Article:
Wilson will be the first to acknowledge that this has not been the year she planned.
“Life is always throwing things at you that you don’t plan,” she said. “Very early on in the pandemic, our Vice President of Student Affairs Gary Edens set up the ‘lemons to lemonade’ committee. Our first order of business was, ‘OK, we don’t like this, but what good can come out of it? What are the things that we are going to learn about ourselves?’ There is always going to be something.”
One of the things University officials learned was about method of instruction.
“We are using technology better today than we ever have because we didn’t have a choice,” Wilson said. “We are now going to be able to use the best of that technology to connect with our students in ways that work for them when this is all over.”
Provost John Wiebe, Ph.D., said President Wilson has taken a thoughtful, positive and decisive approach to her leadership at UTEP.
“She has invested a lot of time in really getting to know the institution and its people,” Wiebe said. “She has leveraged her extensive networks and experience to serve UTEP’s mission, and she’s worked tirelessly under the most demanding circumstances, with self-effacing good humor.”
The pandemic also helped solidify the partnership between UTEP and Texas Tech University Health Sciences Center El Paso as the two universities collaborated in setting up a lab to expand city testing capabilities and developed a low-cost, 3D-printed ventilator for the health care sector.
“Texas Tech University Health Sciences Center El Paso’s partnership with UTEP strengthens our ties to the community, and together, we’re creating vast educational opportunities for students in the Borderland,” said TTUHSC El Paso President Richard Lange, M.D. “In the past year, Dr. Wilson and I have worked to improve research capabilities in the Paso del Norte region, stood together in solidarity through critical moments in El Paso’s history, and remained focused on educating the talented, culturally competent future leaders of our nation. I look forward to all that our partnership can accomplish in the years to come.”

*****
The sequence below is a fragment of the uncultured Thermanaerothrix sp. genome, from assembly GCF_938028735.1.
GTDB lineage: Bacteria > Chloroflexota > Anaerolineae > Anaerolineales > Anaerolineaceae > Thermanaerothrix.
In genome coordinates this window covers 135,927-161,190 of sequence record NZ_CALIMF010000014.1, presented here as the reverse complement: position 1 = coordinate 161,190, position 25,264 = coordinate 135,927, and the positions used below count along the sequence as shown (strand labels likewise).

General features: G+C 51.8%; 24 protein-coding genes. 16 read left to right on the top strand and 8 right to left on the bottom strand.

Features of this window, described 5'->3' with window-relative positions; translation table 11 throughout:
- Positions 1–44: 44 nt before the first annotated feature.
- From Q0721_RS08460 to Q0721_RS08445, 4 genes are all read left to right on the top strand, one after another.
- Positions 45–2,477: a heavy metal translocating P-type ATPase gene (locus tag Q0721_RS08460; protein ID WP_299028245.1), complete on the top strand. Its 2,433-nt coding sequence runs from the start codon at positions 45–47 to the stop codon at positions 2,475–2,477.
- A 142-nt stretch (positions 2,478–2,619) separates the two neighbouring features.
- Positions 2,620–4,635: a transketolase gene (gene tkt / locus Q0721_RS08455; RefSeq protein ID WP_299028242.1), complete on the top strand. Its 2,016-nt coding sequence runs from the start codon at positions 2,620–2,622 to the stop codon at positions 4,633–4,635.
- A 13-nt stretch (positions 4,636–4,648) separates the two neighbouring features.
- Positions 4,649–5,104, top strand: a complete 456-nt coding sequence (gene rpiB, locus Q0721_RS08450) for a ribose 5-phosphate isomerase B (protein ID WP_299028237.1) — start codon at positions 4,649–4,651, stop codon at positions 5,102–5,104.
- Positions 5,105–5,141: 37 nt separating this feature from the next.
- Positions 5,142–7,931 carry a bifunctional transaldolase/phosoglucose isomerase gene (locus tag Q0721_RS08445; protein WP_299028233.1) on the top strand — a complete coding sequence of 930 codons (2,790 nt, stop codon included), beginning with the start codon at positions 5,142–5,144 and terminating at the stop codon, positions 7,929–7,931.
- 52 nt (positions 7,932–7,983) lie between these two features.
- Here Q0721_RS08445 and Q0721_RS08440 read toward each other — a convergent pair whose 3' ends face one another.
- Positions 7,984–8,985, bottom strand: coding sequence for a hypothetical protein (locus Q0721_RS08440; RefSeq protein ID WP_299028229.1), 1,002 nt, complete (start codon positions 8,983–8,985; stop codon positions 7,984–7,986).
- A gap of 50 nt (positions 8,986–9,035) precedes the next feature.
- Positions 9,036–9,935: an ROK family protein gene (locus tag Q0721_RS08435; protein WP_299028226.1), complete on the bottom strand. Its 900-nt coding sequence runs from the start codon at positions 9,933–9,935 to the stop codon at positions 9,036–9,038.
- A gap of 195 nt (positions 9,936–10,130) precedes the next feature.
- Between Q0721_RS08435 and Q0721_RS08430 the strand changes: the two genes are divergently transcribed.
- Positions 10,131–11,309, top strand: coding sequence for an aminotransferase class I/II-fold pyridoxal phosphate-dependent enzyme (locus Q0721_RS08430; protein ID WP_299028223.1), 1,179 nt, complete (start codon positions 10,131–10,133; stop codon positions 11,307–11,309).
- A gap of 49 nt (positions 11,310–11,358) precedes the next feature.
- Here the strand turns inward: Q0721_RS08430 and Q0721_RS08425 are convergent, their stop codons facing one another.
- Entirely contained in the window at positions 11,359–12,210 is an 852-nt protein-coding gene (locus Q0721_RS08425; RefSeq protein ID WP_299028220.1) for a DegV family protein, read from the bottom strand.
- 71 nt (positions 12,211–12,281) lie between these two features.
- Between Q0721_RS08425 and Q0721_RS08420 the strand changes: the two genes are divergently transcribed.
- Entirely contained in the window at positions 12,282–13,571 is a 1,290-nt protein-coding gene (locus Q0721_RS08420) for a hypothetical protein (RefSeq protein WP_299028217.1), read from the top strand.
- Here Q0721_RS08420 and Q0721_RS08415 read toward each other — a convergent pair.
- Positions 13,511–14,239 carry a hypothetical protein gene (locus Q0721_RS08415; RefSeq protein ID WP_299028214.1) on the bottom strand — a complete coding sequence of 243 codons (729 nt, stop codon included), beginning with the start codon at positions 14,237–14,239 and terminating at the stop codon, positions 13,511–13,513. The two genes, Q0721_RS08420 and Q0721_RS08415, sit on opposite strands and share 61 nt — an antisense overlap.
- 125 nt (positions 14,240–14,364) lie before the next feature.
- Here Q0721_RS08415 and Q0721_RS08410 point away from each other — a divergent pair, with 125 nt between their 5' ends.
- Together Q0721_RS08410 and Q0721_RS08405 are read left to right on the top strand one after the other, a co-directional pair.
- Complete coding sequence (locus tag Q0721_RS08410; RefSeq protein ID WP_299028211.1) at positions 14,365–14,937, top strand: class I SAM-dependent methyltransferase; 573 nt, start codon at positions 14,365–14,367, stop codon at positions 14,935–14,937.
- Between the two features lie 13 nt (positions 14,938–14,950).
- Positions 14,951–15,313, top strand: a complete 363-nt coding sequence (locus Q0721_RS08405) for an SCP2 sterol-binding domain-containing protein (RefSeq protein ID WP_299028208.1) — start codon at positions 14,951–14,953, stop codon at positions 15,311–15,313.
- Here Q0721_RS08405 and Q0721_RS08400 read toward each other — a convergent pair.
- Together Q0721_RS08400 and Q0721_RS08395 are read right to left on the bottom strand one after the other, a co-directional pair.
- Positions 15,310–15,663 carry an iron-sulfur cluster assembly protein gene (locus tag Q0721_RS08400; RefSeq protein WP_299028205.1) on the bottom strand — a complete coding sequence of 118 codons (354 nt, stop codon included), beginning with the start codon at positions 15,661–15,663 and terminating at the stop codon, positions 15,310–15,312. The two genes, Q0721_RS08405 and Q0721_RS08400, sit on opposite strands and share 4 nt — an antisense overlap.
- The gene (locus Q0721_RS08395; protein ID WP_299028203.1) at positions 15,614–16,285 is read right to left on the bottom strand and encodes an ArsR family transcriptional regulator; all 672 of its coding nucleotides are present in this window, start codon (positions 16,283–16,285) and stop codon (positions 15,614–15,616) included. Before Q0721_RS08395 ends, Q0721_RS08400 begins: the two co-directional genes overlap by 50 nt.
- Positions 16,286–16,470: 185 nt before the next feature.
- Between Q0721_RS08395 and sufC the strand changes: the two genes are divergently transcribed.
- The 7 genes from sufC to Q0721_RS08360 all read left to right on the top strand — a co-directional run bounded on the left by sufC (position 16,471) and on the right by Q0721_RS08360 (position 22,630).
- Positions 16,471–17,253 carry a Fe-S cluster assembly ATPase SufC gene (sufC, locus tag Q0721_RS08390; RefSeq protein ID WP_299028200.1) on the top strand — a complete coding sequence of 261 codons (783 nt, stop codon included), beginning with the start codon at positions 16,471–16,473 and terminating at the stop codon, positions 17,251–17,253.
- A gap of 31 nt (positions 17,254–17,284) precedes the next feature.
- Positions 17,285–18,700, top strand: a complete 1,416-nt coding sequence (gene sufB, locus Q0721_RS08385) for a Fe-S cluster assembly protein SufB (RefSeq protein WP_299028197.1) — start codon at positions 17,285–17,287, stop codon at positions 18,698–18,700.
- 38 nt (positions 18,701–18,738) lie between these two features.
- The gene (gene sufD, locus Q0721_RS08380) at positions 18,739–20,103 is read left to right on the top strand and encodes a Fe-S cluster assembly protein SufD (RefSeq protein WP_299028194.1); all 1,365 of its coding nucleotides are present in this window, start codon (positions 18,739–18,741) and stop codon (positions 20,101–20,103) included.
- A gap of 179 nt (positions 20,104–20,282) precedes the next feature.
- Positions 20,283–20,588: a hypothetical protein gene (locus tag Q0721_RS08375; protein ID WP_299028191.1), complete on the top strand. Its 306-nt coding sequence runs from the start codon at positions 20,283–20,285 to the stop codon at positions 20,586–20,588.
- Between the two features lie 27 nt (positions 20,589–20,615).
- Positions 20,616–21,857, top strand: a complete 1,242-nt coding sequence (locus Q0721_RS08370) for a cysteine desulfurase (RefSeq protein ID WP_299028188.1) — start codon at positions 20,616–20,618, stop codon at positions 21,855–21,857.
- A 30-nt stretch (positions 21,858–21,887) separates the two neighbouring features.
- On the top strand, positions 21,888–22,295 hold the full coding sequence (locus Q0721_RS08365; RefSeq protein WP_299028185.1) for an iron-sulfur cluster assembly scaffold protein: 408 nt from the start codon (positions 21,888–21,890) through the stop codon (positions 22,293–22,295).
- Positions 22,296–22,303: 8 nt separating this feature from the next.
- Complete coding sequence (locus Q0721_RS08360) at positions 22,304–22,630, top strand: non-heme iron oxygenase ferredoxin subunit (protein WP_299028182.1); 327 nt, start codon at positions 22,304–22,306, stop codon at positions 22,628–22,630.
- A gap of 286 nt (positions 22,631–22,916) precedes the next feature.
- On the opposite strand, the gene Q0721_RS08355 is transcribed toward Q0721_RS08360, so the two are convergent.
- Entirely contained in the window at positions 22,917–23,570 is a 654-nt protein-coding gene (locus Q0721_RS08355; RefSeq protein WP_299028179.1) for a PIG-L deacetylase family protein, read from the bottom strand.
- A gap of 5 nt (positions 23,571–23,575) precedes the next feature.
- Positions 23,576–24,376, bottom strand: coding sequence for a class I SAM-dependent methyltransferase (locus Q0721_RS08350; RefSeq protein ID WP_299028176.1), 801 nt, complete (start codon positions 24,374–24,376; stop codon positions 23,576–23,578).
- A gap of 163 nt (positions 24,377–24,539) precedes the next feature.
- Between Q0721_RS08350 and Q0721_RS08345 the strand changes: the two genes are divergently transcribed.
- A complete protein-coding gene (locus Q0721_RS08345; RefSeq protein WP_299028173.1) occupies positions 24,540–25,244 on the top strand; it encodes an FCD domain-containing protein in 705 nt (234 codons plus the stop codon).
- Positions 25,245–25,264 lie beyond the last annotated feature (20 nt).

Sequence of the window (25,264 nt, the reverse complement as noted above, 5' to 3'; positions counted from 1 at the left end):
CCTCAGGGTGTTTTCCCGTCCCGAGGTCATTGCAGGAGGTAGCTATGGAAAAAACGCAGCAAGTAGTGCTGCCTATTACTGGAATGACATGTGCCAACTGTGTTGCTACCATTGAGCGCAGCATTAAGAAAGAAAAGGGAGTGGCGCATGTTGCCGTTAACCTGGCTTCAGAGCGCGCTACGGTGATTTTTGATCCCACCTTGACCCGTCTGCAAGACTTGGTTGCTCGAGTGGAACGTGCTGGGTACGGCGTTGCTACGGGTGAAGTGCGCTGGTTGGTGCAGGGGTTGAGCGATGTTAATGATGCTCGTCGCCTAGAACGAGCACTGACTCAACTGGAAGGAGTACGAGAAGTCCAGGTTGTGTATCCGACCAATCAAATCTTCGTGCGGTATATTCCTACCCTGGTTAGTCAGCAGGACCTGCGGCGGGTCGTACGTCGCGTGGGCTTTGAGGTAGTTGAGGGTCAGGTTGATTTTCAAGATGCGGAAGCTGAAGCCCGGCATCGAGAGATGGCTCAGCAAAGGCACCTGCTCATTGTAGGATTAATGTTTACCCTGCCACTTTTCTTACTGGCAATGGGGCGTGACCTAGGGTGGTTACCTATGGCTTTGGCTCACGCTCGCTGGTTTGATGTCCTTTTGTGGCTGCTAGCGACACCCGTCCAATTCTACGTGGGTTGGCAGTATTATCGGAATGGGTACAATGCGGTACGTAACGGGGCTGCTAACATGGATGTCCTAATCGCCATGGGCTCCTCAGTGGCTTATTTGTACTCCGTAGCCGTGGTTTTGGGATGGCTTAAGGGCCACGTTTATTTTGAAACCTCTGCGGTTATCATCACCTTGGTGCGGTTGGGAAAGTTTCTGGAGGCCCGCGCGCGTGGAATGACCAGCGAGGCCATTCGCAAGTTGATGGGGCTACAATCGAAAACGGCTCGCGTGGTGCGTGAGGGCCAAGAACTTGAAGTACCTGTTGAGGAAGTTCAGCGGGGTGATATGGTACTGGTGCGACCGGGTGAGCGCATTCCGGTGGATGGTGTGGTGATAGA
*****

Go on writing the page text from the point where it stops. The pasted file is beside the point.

William Serrata, Ph.D., president of El Paso Community College said the decades-long partnership with the community college and UTEP has increased pathways to higher education and raised educational aspirations, degree attainment and academic excellence for the El Paso community and area students.
“In her first year as UTEP President, Dr. Heather Wilson has renewed our institutions’ partnership and commitment to jointly enhance our region,” he said. “EPCC congratulates her on a successful first year at UTEP and looks forward to enhancing our ongoing partnership and collaboration.”
As Wilson completes her first year as President, her thoughts are already focused on Year 2.
And her first order of business?
“I think everybody is looking forward to not wearing masks,” she joked. “We all have something that we are looking forward to. For me, sometime in the next year, maybe sometime in the next six to eight months, we are all going to be at Centennial Plaza and there will be students lined up all around that beautiful plaza and they are going to be goofing around with their friends and they’re going to be throwing away their masks because they will be standing in line to get vaccinated. And later that night, we’re going to invite as many people as can fit into the Sun Bowl and we’re going to have the biggest and best fireworks show this city has ever seen. When this pandemic is over, we are going to celebrate, and we are going to come back even stronger."